CAIRO (AFP) — New US peace envoy George Mitchell kicked off a Middle East tour in key ally Egypt on Tuesday, charged by President Barack Obama to "engage vigorously" to achieve real progress in the region.
Mitchell arrived with violence still simmering in the Gaza Strip after Israel ended its deadly 22-day onslaught, with one Palestinian shot dead and an Israeli soldier killed in the latest flare-up.
The US envoy met with EU foreign policy chief Javier Solana at Cairo airport before the European envoy departed after talks with Egyptian President Hosni Mubarak on shoring up a fragile Gaza ceasefire.
Mitchell will meet Egyptian Foreign Minister Ahmed Abul Gheit later on Tuesday ahead of talks on Wednesday with Mubarak, whose country receives around two billion dollars a year in American aid -- second only to Israel.
Cairo has been in the vanguard of efforts to negotiate a lasting truce between Israel and Hamas, as well as to reconcile the Islamists with their rivals from Palestinian president Mahmud Abbas's Fatah faction.
A week after his historic inauguration, Obama told Al-Arabiya satellite channel that he did not want expectations raised too high for swift progress following the Gaza war, although he said progress was still achievable.
"I do believe that the moment is ripe for both sides to realize that the path that they are on is one that is not going to result in prosperity and security for their people," Obama said.
"Instead, it's time to return to the negotiating table."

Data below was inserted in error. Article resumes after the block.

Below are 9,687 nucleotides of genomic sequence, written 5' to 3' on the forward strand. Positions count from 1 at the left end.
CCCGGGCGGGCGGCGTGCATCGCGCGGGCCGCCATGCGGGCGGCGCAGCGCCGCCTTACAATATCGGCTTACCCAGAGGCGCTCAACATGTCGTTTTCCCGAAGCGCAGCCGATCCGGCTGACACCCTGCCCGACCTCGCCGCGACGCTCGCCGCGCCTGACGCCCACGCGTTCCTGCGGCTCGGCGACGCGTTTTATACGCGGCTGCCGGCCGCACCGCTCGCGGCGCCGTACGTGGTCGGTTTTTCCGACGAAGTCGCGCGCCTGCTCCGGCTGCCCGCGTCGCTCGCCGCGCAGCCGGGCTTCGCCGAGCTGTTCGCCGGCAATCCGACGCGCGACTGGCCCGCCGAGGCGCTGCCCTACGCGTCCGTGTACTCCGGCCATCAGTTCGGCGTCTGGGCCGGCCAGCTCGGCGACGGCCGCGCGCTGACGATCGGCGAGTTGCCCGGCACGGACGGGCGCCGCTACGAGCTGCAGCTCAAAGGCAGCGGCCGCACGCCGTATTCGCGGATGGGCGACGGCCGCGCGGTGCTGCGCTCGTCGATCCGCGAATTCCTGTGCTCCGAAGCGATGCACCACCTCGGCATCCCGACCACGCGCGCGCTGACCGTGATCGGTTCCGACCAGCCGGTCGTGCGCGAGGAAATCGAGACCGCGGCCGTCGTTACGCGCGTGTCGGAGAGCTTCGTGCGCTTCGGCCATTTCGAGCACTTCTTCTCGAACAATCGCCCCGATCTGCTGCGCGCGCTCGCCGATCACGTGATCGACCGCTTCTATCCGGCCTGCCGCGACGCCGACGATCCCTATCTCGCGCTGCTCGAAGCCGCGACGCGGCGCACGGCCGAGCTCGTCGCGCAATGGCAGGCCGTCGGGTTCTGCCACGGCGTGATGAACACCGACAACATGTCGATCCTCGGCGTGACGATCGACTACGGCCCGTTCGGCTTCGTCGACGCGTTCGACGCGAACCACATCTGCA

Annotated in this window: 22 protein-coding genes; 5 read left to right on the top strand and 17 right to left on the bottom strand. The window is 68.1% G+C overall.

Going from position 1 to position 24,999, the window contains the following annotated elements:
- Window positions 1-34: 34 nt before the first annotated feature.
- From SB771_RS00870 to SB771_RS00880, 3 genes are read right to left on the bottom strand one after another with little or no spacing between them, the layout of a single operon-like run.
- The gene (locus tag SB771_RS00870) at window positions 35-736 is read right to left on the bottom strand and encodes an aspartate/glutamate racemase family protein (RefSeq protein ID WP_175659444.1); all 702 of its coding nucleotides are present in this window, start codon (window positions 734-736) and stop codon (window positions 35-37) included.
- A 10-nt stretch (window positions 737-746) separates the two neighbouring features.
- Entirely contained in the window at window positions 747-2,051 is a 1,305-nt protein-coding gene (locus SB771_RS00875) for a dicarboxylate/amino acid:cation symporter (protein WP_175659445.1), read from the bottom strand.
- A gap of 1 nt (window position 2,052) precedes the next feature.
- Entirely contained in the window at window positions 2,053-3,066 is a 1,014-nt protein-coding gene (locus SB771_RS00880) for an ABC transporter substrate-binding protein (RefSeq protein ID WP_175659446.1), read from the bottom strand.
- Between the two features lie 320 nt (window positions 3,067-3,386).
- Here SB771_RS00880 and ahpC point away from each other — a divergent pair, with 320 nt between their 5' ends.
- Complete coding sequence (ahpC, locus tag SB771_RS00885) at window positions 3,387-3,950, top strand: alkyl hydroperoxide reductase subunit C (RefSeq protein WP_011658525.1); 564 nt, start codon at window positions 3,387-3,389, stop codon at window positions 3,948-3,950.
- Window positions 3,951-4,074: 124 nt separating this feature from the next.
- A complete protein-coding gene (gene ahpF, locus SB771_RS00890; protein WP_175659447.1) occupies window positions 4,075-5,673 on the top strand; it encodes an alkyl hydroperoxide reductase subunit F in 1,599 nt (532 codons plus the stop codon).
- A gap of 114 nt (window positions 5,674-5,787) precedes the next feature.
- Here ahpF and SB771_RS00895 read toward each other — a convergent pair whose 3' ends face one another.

Obama, promising to be more actively engaged in Middle East diplomacy than his predecessor George W. Bush, set the tone for the trip after meeting Mitchell, who is due to visit Israel, the Palestinian West Bank, Jordan and Saudi Arabia.
In the short term, the trip is aimed at bolstering a ceasefire that went into effect in Gaza on January 18 and at tackling the humanitarian crisis in the impoverished Palestinian territory.
"The charge that Senator Mitchell has is to engage vigorously and consistently in order for us to achieve genuine progress," Obama said after talks at the White House attended also by Secretary of State Hillary Clinton.
"It is not something that we're going to be able to do overnight," Obama cautioned, but added he was confident of progress if Washington is engaged in the process.
Ahead of Mitchell's departure, State Department spokesman Robert Wood did not rule out his also travelling to the Gaza Strip, where Islamist Hamas fighters and Israel fought a war that killed at least 1,300 Palestinians and 13 Israelis.
After meeting Mubarak, Mitchell will travel on Wednesday to Israel and the West Bank until Friday for talks with Israeli and Palestinian leaders, a State Department official said, requesting anonymity.
On Saturday, he was to visit Amman before going to Riyadh on Sunday, the official added. Mitchell is due to stop in Paris on Monday and London on Tuesday before returning to Washington, with a possible stopover in Turkey.
The 75-year-old Mitchell said he did not "underestimate the difficulty" of his assignment when he was named special Middle East envoy last week by Obama and Clinton.
Mitchell, a Maronite Catholic whose mother was Lebanese, managed to bring together the leaders of Northern Ireland's religious communities with a mixture of compromise and talks to sign the historic Good Friday agreement in 1998.
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